After several days of digitally reproducing their environment and family, of capturing things and scenes these Hulis deem beautiful, clan leader Paul Poki asks if we want to see the most beautiful spectacle they know. He wants to throw a sing-sing for us, and have his family photograph the event.
So, as the morning light clarifies the land we gather on a ridge overlooking a barrier of steep, green mountains, where members of Tigibi village prepare for a sing-sing.
It is a long process, about two hours worth of primping and preening. No man can dress himself… it’s a group affair, with each helping the others. First the men carefully fit their tight wire-like wigs, adjusting the opossum-fur rim. They rub ginger into the matted hair, lave it with water, tease it with sticks into its final shape. Each wig takes about 18 months to grow, or harvest, and is colored with pork fat, charcoal and red clay. I push my finger into one: it feels like coarse felt, and resembles a seafarer’s bicorn hat of 18th-century sea captains.
The what and why of wigs
The wigs exist primarily as pin cushions for the various fantastic feathers. They stick the wig with frilly plumes of sulfur crested cockatoos, yellow billed lorikeets, tiger parrots and several birds of paradise. An everlasting daisy fronts the wig like a knowing eye.
They then push quills and pencils of black palm through the septa of their noses. They circle their necks with colorful bead and cowrie necklaces that hold pigs’ tusks and kena shells, the prized half-moon cut from gold-lip mother-of-pearl that was once the trade currency of the land. They sport tight arm and leg bands of fresh pandanus leaves, and an apron made from tree bark. The serrated beak of a hornbill, traded from the lowlands, hangs from the back of the neck; on the rattan cane belt is the dagger fashioned from the thigh of a cassowary.
Then, using hand mirrors where they once used glassy water, they use bamboo brushes to painstakingly apply their mask-like make-up, first a white base to their faces, and on top a vivid yellow clay called ambua. Then they complete the transformation with blood-red streaks from a local berry.
In the midst of this orgy of make-up a very old man scuffles by the players and sits down on a log. He has the weary look of a man who has kept company with ghosts. I sit next to him, and with Paul as a translator ask him some questions. He is Joloma Angape, the oldest living Huli, who estimates his age at 90.
The oldest Huli
He has come, he says, to judge the sing-sing dancers, as he has done for decades. He goes on to say that he was in the valley when the first white men emerged from over the mountains in 1935. “We never knew there were other people in other countries,” he relates. At first they thought the visitors were spirits, perhaps the souls of Hulis who had passed away and returned, and as the apparitions approached the Huli scrabbled away like wild pigs.
Sitting on this edge of memory, Joloma recollects the white men as being generous, as they brought salt, matches, eggs and razor blades, and gave them steel axes to replace their stone models. And they brought guns, and to show their power they shot dead several Hulis.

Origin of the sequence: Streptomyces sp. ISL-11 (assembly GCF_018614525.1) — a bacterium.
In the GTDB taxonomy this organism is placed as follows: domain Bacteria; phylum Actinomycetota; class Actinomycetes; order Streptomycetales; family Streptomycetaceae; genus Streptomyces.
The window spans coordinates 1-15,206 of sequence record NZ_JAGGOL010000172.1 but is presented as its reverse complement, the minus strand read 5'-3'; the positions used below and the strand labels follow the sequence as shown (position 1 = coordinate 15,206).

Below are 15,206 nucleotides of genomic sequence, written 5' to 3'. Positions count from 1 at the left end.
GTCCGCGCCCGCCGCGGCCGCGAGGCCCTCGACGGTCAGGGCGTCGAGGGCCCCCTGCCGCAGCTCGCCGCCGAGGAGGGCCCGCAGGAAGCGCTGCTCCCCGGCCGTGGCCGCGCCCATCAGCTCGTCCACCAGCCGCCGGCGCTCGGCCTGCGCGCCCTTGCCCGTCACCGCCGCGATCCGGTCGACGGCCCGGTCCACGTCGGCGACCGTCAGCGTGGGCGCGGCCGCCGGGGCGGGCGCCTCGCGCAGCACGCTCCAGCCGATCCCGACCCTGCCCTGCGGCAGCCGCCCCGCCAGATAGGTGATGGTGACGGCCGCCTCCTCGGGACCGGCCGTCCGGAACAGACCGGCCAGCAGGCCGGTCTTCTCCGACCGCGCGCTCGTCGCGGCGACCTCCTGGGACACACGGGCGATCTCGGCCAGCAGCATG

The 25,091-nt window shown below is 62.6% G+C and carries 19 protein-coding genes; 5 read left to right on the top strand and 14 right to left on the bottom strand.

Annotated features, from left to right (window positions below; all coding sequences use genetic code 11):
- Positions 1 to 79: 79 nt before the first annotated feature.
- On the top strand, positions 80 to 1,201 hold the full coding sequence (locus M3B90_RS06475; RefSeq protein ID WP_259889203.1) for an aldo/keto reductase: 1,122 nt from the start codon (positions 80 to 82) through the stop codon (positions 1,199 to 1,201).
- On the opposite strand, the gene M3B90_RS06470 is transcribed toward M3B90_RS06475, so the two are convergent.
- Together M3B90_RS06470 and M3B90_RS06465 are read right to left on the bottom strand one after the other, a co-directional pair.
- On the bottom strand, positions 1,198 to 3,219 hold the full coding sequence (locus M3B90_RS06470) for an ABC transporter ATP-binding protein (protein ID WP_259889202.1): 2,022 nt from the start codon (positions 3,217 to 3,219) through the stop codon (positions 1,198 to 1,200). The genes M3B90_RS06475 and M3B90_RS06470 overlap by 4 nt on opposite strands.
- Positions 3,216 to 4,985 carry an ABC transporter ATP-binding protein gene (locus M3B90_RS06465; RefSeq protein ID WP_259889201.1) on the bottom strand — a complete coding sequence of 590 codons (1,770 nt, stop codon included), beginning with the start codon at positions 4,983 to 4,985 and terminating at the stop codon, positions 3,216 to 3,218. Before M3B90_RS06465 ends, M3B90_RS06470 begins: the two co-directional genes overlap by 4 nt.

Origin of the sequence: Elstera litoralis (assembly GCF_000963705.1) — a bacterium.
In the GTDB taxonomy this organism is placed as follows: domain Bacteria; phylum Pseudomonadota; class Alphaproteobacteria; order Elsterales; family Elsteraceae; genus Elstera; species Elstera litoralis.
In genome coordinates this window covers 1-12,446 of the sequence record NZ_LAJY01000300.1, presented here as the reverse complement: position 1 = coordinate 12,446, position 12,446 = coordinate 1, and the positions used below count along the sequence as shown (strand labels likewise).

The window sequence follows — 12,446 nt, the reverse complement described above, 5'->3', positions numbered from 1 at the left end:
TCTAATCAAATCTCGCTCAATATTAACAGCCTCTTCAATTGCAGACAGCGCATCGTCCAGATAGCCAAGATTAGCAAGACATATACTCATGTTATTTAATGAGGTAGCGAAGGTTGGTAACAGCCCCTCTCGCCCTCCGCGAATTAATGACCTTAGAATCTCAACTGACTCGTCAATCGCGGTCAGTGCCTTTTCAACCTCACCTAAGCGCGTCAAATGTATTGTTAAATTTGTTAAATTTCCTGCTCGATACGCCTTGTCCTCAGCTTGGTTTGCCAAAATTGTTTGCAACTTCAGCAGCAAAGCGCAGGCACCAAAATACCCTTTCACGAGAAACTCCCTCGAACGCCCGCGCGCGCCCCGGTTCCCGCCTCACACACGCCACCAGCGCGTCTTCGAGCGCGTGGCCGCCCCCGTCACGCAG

Joloma recalls the time with attachment. He says the white men “tamed us,” and goes on to elaborate: Now I am free, and happy the white people have come.”
It sounds a bit too politic from a wizened New Guinean in the company of an Anglo stranger, and as I look about at the dancers slathering their dark bodies in tigaso tree oil I see a sea of scars, all from pay-back battles in what they call Highlands Football. Some traditions die hard.
Bird chatter gives way to a funereal drum beat, and the dance begins, a thudding ballet of dazzling pigments and glistening muscles. The warriors line up in parallel and chant and thump their snake-skin drums, and do a coordinated bouncing stomp on the hard scrabble, an exuberant bop that imitates a bird of paradise in a courting dance. Paul’s family circle around the action like sports photographers, shooting the extravaganza from every angle. James the teen plays with the video function of the HP Photosmart R707 and makes several short videos of the wild colors and mean streaks, a Scorsese in the making.
End of the dance
As the show is winding down Didrik counts the number of images captured by Paul’s family: 445. They are jubilant, and call for group photos all around. But then I get a call on my satellite phone. My mother, a lifelong amateur photographer, with drawers and drawers stuffed with photos of her family, has passed away. Paul and Mathar can tell from my face, and come over to comfort me. And the dancers do a last dance for her departed spirit.
The rich blue sky bends towards the sultry green infinity of the surrounding hills, a place where time has stood still. For us it is time now to go. I will head back and sift through the piles of photographs I am so glad my mother took over the years, a whole lifetime of memories. And I’m glad Paul and his family now have photos, too, so they can remember.
As we’re heading out Paul takes a photograph of Joloma, the old man. He then turns and says, “All the Hulis who first met the Europeans are gone now. They are underground, and their bones have turned to soil. Joloma is our last connection to the past. If we had cameras like these then we would have a better way to know what the time before was like.”
And now they will. If beauty is eternity gazing at itself in the mirror, and pictures can capture pieces of eternity, then the Huli will now forever know the convulsive beauty of their living culture and vanishing past. And for that, all on this little hill in the fine heart of the island of New Guinea are thankful.
Great Escapes is exploring Papua New Guinea in search of the Digital Village, filing daily dispatches along the way. If you have a question or comment, mail us at email@example.com.